You may be no athlete, and you may not know your reverse dive pike from your flic-flac. But the 2016 Rio Summer Olympics are still likely to be an important part of your next couple of weeks. Here are some guidelines to make sure your workplace sticks the landing:
Decide on your workplace policies. As with March Madness, companies need to decide on policies ahead of time regarding things like watching sporting events during the day and the use of social media. Experts are counseling flexibility and tolerance, noting that the group bonding engendered by sharing in such events can actually improve company productivity.
“There could be an increase in the use of the internet and social media during working hours,” warns Acas (Advisory, Conciliation and Arbitration Service), which provides information and advice to employers and employees on workplace relations and employment law. Instead of a hundred employees using up bandwidth by surreptitiously glancing down at the smartphone in their laps, “Why not plan for popular sporting events in advance – perhaps giving staff access to a TV during agreed times?” the organization recommends.
A survey of 894 UK employees by HR and employment law specialist Peninsula claimed that 64 percent of respondents reported being more productive as a result of their employers allowing them to watch sporting events at work. 51 percent of respondents also called for employers to be more flexible during major sporting games, allowing them to start late, leave early or swap their shifts with colleagues.
Moreover, 24 percent said that a lack of flexibility would encourage their decision to call in sick to watch their favorite sporting event, though ACAS recommends coming down hard on such incidents.
“Having a little fun at work by decorating the office, holding themed events and allowing employees to watch the sporting games is great way to improve morale, whilst building loyalty and commitment across your workforce,” says Alan Price, HR director for Peninsula.
Price warns, however, that companies need to be equitable in how they treat employees. “It is important to ensure that equality is upheld in the workplace with regards to making sure all nations are represented and given equal billing,” he says. “Also, don’t assume that women won’t be interested in boxing or that men won’t be interested in gymnastics.”
Are you prepared for an epidemic? Not to say that people will come back from Rio sick, but with Zika so much in the news, it’s not a bad idea to revisit your disaster plan to make sure it covers sickness.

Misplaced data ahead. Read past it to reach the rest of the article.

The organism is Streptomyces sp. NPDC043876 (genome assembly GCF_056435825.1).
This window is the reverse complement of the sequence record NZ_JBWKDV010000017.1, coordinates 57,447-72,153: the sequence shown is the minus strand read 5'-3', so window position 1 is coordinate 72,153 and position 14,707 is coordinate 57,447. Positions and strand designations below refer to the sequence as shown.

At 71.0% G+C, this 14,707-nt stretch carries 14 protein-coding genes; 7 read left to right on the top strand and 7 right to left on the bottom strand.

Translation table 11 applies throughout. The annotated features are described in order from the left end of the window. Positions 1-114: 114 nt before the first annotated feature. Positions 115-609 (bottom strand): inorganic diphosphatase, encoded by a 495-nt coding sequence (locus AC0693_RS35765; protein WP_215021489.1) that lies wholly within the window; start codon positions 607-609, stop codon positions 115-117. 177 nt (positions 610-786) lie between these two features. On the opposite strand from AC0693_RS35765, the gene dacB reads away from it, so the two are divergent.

And while your company may or may not be sending employees to Rio, the prospect is causing some companies to take a good look at their travel policies to determine whether employees can turn down a trip if they feel unsafe.
Watch out for Olympics-related crimes of opportunity. Thieves in Rio took advantage of a fire evacuation in the Australian dorm to steal several laptops and team shirts. There’s no indication that the fire was set deliberately for that purpose, but that could happen. The good news is, it alerted officials to the fact that the fire alarms in the Australian dorm were turned off. That also led the organization to reduce down to one the number of people authorized to turn off fire alarms in the first place.
Other bad guys are making money selling fake tickets and other bogus apps. One advantage of having work-sanctioned screenings of Olympic events is that makes it less likely that people might be nabbed by Olympics-related malware. And make sure that when everyone is in the lunchroom watching the women’s gymnastics final, someone can’t sneak in and make off with anything. A lot of attention tends to go to cyber security, but the physical security of your organization and devices is important too.
Ultimately, the smallest thing can set people off. Despite well–publicized issues with construction, exposed wiring, and sewage in the water for the boating events, what’s really getting the athletes upset? The fact that they can’t play Pokemon Go in Rio de Janeiro, because the game isn’t yet supported in Brazil.
“’Sorry guys no #pokemon in the Olympic Village,’ tweeted French canoer Matthieu Pech, followed by three crying-face emoji,” writes the Associated Press. This is despite a personal plea to the game developers earlier this year from Rio mayor Eduardo Paes. “Everybody is coming here. You should also come!” he posted to his Facebook page. But, to no avail, thus far.
It’s a good example of how, when faced with change, people may seize upon something that seems trivial and use that as an excuse to derail the whole process. While you might think that a factor such as the font or the screen color of an app, for example, seems petty, often it’s more effective to give people what they want.
As always, we salute the Olympics, and the Olympians, for celebrating the best in human achievement. Best of luck to all the participants.
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